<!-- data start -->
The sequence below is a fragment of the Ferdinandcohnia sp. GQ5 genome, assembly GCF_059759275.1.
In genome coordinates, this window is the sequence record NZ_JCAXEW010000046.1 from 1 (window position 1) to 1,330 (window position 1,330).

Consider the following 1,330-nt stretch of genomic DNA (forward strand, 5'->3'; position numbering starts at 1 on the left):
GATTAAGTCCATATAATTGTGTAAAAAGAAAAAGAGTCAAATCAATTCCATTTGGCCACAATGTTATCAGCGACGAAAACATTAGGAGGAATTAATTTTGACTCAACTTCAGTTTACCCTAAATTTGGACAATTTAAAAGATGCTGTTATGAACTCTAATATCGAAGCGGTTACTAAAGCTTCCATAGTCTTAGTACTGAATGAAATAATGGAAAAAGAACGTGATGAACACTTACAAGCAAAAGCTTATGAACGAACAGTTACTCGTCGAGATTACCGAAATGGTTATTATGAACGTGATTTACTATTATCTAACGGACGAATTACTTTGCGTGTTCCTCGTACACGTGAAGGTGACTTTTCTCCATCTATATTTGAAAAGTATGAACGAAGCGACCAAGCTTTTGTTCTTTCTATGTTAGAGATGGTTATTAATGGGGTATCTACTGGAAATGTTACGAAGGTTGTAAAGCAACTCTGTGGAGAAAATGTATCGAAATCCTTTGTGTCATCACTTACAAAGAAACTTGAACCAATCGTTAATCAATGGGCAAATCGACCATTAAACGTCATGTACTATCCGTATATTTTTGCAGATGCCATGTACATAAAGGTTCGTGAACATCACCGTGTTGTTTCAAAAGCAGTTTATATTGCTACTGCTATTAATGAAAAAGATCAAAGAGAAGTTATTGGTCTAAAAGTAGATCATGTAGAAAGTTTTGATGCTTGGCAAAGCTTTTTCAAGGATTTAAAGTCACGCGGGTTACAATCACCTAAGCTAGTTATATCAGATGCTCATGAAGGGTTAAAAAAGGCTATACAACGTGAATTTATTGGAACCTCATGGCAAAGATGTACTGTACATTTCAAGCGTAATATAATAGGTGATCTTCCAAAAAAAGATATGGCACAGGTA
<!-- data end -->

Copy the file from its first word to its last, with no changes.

The sequence below is a fragment of the Ferdinandcohnia sp. GQ5 genome, assembly GCF_059759275.1.
In genome coordinates, this window is the sequence record NZ_JCAXEW010000046.1 from 1 (window position 1) to 1,330 (window position 1,330).

Consider the following 1,330-nt stretch of genomic DNA (forward strand, 5'->3'; position numbering starts at 1 on the left):
GATTAAGTCCATATAATTGTGTAAAAAGAAAAAGAGTCAAATCAATTCCATTTGGCCACAATGTTATCAGCGACGAAAACATTAGGAGGAATTAATTTTGACTCAACTTCAGTTTACCCTAAATTTGGACAATTTAAAAGATGCTGTTATGAACTCTAATATCGAAGCGGTTACTAAAGCTTCCATAGTCTTAGTACTGAATGAAATAATGGAAAAAGAACGTGATGAACACTTACAAGCAAAAGCTTATGAACGAACAGTTACTCGTCGAGATTACCGAAATGGTTATTATGAACGTGATTTACTATTATCTAACGGACGAATTACTTTGCGTGTTCCTCGTACACGTGAAGGTGACTTTTCTCCATCTATATTTGAAAAGTATGAACGAAGCGACCAAGCTTTTGTTCTTTCTATGTTAGAGATGGTTATTAATGGGGTATCTACTGGAAATGTTACGAAGGTTGTAAAGCAACTCTGTGGAGAAAATGTATCGAAATCCTTTGTGTCATCACTTACAAAGAAACTTGAACCAATCGTTAATCAATGGGCAAATCGACCATTAAACGTCATGTACTATCCGTATATTTTTGCAGATGCCATGTACATAAAGGTTCGTGAACATCACCGTGTTGTTTCAAAAGCAGTTTATATTGCTACTGCTATTAATGAAAAAGATCAAAGAGAAGTTATTGGTCTAAAAGTAGATCATGTAGAAAGTTTTGATGCTTGGCAAAGCTTTTTCAAGGATTTAAAGTCACGCGGGTTACAATCACCTAAGCTAGTTATATCAGATGCTCATGAAGGGTTAAAAAAGGCTATACAACGTGAATTTATTGGAACCTCATGGCAAAGATGTACTGTACATTTCAAGCGTAATATAATAGGTGATCTTCCAAAAAAAGATATGGCACAGGTA